Regulation by Subterfuge: Why Finance Needs the Rule of Law
ESG, debanking, bailouts are just some of the tools that the administrative state uses to undermine the rule of law to force financial companies to become the equivalent of government agencies doing the federal government’s bidding. Professor Todd Zywicki draws heavily from his new Heritage First Principles essay “Restoring the Rule of Law in Finance” in this wide-ranging interview.
Stakeholder Capitalism, ESG, and the Grip of Statism
Stakeholder capitalism promises a more ethical and egalitarian-oriented capitalism, but it places capitalism in the grip of social justice ideology and, ultimately, reduces corporations to state-directed entities. In this episode, Jeremy Kidd and George Mocsary, authors of a recent Heritage Report on stakeholder capitalism, discuss the movement’s philosophy and objectives.
Gender Ideology and the Destruction of the Human Person
Carl Trueman, author of the Heritage Report “Gender Ideology and the Future of the Human Person,” unpacks the elements of gender ideology and connects them to the grand project of undermining the embodied person in favor of a transgender and transhumanist future.
Free Enterprise and the Common Good: Economic Science and Political–Economic Art as Complements
Alex Salter discusses his new paper for The Heritage Foundation that weighs the relationship between free markets and the common good and the framework it provides for thinking about economics, the human person, and community. Read the transcript.
The Education that Americans Need
Why do Americans need an education in leisure? Rachel Alexander Cambre discusses the foundation of education and how it leads to a true understanding of freedom and flourishing. Read the transcript.
Rebuilding Community, Rebuilding Freedom
Luke Sheahan discusses his new Heritage Report “Restoring Civil Society” where he argues that while political and economic institutions receive a great deal of attention, the social realm is arguably the most important of these three because it is more fundamental to individual development than any government or employer. Individuals are citizens and workers but central to human flourishing is the process of socialization in the family, school, and neighborhood and the continuing sustenance these institutions provide shapes human beings into the types of people who act in a politically responsible manner as citizens and thrive economically in a free market. But social institutions are not important only for what they do for the political and economic realms. A social institution is important first and foremost for what it does for itself—what it does for its members as social beings.
American Freedom and Its Enemies
Sam Gregg discusses his new paper for The Heritage Foundation “American Individualism, Rightly Understood” which considers how Individualism in America is rooted in Biblical, Classical, and Scottish Enlightenment sources. All of these provide a foundation for freedom and virtue rooted in God and human nature. But they have been challenged now by egalitarianism, and also by expressive individualism. These ideologies locate individualism in either sameness of result or moral anarchy. Sam Gregg urges us to return to the sturdy ground of freedom and virtue that supports individual flourishing.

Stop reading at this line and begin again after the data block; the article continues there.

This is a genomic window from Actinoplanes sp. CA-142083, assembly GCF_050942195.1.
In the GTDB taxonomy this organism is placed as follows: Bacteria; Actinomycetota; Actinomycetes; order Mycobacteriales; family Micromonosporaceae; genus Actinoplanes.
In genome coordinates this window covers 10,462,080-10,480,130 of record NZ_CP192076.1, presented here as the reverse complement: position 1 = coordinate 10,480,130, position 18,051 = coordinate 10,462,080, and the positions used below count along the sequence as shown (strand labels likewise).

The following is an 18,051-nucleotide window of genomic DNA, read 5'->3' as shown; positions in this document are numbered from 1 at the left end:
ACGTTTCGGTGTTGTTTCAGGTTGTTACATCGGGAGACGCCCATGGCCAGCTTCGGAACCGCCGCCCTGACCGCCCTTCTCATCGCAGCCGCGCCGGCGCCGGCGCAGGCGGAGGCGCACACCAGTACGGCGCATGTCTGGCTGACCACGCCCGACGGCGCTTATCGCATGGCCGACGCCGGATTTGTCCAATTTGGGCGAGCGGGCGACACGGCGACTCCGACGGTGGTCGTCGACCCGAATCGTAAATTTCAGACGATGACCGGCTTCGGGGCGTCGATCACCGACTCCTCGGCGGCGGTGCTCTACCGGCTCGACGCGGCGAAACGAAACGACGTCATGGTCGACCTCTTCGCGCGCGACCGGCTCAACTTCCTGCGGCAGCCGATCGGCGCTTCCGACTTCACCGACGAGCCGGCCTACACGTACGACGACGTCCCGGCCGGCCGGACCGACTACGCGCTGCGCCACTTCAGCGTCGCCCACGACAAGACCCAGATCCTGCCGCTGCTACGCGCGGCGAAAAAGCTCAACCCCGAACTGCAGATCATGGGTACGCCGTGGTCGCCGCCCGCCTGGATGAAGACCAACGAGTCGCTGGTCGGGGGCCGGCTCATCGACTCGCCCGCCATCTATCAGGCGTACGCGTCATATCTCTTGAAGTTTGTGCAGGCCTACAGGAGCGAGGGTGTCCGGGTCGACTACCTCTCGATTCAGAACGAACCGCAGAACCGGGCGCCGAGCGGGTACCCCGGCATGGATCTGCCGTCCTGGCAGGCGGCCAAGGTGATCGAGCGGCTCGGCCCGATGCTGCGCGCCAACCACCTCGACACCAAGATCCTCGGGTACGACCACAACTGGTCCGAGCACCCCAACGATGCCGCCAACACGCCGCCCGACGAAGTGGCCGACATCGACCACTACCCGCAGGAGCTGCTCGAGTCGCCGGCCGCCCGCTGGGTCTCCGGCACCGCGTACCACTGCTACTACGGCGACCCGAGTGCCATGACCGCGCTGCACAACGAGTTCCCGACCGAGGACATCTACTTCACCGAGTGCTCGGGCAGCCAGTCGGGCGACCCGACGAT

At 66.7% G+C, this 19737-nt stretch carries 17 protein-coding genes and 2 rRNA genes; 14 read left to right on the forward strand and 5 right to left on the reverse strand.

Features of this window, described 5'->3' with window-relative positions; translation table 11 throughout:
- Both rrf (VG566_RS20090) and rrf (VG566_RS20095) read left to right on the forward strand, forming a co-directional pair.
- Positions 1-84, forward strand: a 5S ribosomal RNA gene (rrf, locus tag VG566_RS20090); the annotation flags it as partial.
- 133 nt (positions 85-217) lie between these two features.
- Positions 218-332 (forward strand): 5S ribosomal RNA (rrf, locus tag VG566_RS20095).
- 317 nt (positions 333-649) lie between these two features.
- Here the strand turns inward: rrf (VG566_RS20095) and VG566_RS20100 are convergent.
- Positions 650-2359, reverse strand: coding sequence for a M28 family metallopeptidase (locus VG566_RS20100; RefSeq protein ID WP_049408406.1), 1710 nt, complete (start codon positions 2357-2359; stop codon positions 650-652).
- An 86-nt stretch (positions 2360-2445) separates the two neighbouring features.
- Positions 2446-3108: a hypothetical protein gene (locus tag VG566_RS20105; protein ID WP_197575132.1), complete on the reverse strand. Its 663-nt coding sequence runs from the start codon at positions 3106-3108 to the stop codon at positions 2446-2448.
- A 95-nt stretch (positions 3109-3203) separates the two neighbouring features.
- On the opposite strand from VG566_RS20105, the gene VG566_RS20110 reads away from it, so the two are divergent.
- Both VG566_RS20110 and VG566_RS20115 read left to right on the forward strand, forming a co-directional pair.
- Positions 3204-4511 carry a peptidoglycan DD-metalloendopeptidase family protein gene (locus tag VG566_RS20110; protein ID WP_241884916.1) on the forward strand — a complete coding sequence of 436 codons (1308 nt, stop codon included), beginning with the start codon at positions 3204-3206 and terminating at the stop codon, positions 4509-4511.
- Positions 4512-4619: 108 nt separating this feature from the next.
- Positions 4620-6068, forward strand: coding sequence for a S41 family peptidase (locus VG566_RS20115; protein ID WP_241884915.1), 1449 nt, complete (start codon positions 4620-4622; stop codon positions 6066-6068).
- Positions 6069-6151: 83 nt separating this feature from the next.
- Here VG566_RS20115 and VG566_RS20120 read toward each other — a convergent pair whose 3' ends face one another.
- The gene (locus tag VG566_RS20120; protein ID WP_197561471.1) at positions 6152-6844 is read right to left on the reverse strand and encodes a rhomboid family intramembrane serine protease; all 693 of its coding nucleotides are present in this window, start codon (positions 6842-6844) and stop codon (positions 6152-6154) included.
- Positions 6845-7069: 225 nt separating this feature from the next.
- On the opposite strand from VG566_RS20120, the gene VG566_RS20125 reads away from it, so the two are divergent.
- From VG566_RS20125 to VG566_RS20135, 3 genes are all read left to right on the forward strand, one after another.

Love, Loyalty, and Patriotism
Susan Hanssen, Associate Professor of History at the University of Dallas, joins the Defining Conservatism podcast to discuss what American patriots must love and be loyal to as we try to uphold our nation against the anticulture of the left and the forgetfulness bred by social media and our mediocre educational system.
The Common Good and the Constitution
Steven Hayward, Joseph Postell, and Emina Melonic join Richard Reinsch for a discussion of how the common good should shape political debate in a constitution of divided and limited powers.
Memory and American Patriotism
In this new edition of Defining Conservatism, Richard Reinsch interviews Bill McClay at the 2022 National Conservatism Conference about the meaning of American patriotism.
Why the American Founding Matters for American Conservatism
Richard Reinsch and Simon Center Visiting Fellow Sam Gregg discuss the three features of the American Founding that especially matter for American conservatism today.
- The idea of natural rights and natural law;
- The particular political order of American constitutionalism, especially the separation of powers and the distinct idea of federalism; and
- The political economy associated with the idea of a commercial republic.
The Statesmen We Need
In this Defining Conservatism podcast, Richard Reinsch interviews Daniel Mahoney about his new book, The Statesman as Thinker, to understand the unbroken line of political leadership stretching from Cicero to George Washington to Winston Churchill. These statesmen could lead their people through turbulent times with prudence and courage, which drew from their learning in classical philosophy and histories of other great leaders and episodes in classic and modern times. If we find ourselves wondering where our statesman have gone, we should read deeply this work to understand the criteria for excellence in political leadership and how we might recover it.